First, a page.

Joe Taimanglo knows how he is perceived heading into Bellator 159, as a mere steppingstone on the way to Darrion Caldwell’s eventual coronation as bantamweight champion.
Being an underdog is no issue for the 32-year-old Guam native, however.
“Oh yeah, he’s definitely the favorite in this one, [with] his undefeated record and his college wrestling career. I’ve been the underdog so many times it doesn’t faze me,” Taimanglo recently told Sherdog.com. “He has to step in the ring too. Me going in there as an underdog, it’s just one of those fights where I’m working hard to climb up the ranks and be that No. 1 fighter at 135. That title is in reach, so this opportunity I’m not going to let slip out my hands.”
Taimanglo and Caldwell will square off in the Bellator 159 headliner on Friday night at the Kansas Star Arena in Mulvane, Kan., with a shot at reigning 135-pound king Eduardo Dantas on the line. The evening’s main card airs on Spike TV beginning at 9 p.m. ET/8 p.m. CT.
Caldwell is coming off a surprisingly dominant victory over two-division titlist Joe Warren in March, the type of performance that solidified the former NCAA national wrestling champion as a future star in the sport. Meanwhile, Taimanglo has been building momentum since dropping from featherweight to bantamweight in 2014, as he enters the bout on a three-fight winning streak -- including a unanimous verdict against UFC veteran Sirwan Kakai at Bellator 151.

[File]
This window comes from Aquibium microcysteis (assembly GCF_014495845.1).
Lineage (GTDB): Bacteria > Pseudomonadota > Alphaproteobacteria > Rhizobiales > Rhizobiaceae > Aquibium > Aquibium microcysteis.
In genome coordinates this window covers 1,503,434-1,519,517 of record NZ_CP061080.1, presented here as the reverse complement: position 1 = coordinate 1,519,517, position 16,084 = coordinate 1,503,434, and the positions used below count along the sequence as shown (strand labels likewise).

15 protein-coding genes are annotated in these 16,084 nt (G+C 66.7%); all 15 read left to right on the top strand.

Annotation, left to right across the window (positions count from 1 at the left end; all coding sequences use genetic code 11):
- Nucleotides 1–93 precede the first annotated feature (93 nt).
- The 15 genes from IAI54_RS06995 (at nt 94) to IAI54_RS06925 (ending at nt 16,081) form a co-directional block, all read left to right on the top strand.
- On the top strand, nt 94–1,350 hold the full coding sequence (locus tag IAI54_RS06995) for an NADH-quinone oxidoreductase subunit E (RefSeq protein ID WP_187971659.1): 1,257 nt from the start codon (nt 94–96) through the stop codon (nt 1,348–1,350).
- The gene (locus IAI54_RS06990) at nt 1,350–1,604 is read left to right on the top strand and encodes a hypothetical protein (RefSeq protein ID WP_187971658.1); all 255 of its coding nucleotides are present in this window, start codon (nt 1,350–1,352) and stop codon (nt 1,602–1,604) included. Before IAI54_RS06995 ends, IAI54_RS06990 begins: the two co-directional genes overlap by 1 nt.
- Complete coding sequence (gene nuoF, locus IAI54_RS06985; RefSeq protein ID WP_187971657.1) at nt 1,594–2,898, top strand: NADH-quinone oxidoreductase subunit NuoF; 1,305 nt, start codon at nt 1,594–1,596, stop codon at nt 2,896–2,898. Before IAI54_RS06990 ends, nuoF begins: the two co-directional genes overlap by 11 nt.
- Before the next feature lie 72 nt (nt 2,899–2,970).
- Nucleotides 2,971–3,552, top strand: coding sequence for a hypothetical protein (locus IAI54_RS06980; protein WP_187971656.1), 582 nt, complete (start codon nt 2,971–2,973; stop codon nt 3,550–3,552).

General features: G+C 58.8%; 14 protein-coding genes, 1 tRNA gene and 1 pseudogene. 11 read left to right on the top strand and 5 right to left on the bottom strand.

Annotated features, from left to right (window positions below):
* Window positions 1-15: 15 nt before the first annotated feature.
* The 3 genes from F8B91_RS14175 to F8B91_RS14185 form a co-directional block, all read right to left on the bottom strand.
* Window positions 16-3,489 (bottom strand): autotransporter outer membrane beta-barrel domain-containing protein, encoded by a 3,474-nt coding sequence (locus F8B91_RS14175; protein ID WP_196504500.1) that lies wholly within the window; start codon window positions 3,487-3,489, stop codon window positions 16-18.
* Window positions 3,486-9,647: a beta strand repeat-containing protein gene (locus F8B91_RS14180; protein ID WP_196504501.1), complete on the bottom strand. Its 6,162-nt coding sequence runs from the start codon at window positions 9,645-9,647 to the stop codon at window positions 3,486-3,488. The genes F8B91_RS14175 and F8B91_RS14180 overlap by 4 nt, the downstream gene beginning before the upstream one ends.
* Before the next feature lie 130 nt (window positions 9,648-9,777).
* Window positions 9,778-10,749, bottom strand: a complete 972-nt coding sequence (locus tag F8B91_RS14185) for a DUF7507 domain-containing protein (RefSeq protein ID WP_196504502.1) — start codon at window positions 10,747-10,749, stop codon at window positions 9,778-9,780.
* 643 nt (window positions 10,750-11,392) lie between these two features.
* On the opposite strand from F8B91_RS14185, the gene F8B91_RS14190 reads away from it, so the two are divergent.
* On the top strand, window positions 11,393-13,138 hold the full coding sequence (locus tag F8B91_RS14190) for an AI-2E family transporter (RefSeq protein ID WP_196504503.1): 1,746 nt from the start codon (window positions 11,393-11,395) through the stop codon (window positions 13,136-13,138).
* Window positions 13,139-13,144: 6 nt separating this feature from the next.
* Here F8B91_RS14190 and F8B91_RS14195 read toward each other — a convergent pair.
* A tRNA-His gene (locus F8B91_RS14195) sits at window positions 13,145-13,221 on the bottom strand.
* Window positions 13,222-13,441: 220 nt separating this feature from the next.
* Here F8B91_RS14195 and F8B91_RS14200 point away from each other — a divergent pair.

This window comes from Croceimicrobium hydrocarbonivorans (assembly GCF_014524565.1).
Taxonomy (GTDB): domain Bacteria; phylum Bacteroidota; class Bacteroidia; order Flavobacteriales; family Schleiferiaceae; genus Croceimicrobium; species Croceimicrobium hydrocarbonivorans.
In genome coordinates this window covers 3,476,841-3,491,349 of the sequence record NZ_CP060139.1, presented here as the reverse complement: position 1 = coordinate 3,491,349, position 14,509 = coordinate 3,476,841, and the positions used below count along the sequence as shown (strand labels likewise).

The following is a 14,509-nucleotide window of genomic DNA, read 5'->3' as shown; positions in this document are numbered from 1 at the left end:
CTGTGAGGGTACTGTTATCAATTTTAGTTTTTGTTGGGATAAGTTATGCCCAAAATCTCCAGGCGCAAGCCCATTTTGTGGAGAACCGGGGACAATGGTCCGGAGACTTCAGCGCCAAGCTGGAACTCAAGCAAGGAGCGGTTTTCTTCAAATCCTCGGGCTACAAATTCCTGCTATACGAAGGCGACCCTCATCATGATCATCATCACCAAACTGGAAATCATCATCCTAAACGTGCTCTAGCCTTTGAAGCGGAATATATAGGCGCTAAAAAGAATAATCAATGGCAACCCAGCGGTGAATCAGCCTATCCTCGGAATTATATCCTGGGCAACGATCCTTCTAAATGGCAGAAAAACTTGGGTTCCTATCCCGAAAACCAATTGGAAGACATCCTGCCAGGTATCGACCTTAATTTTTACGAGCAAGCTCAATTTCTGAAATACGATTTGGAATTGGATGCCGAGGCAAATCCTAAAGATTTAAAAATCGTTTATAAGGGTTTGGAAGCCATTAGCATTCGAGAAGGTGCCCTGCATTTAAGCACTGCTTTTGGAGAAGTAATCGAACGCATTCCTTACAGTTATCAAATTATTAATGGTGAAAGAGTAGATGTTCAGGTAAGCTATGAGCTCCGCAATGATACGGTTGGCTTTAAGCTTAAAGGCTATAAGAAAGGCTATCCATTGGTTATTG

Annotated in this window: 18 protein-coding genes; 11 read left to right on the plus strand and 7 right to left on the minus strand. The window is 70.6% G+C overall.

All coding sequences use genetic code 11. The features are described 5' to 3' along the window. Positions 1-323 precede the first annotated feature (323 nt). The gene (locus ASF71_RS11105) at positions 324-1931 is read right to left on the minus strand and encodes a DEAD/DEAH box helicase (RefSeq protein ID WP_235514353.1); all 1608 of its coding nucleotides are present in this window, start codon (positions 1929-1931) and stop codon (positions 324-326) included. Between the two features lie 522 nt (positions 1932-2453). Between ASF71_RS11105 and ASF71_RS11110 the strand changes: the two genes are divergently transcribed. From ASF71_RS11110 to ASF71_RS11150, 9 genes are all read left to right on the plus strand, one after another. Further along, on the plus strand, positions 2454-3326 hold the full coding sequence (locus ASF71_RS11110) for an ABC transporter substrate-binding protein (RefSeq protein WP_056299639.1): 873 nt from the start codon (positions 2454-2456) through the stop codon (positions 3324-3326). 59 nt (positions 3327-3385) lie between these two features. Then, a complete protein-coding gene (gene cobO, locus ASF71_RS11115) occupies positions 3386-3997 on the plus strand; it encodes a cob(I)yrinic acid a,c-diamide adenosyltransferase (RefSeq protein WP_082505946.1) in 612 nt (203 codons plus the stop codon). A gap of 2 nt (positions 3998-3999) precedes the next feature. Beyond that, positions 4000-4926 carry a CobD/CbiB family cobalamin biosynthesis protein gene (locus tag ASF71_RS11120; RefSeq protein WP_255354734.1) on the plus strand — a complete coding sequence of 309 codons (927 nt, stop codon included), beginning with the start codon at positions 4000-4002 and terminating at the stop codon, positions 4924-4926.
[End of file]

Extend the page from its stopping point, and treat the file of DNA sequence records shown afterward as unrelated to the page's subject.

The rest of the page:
The former Pacific Xtreme Combat champion is well aware of his opponent’s credentials, but that hasn’t changed his method of preparation. In fact, Taimanglo welcomes the opportunity to test Caldwell’s area of strength.
“I don’t really adjust to them. I work to make them do what I need to do. With my style, I adapt well with everything,” he said. “Anytime I’m in this kind of situation, I just go out there and have fun. And do what I need to do. I don’t let these guys try to get off on their strong points. I’ve touched talent in all kinds of aspects of the game and the best of the game.
“With him coming in strong at wrestling, I want to feel his wrestling. I want to show them that I can wrestle too. I’ve been taken down a couple times in my fights, but it doesn’t mean that they’re winning the fights....I’ve been training with and around a lot of wrestlers for the past 12 years of my career. This is nothing new to me. I’m excited to have fun with this.”
Taimanglo’s Bellator MMA resume includes a spectacular third-round knockout of Antonio Duarte courtesy of a clubbing overhand right hand. “The Juggernaut” believes that power, as well as his overall strength, will give him the edge against his more celebrated adversary.
“I already know that I’m more powerful than most 135ers in this division or anywhere in the world,” Taimanglo said. “Once I hit I hit him, he’s just gonna freak out. All that wrestling’s gonna go out the window.....I’m using my power and my strength as my advantage coming into this fight. I’m going to prove it to him and the whole division. I didn’t get the name’ Juggernaut’ for nothing. I’m gonna show him what’s up.”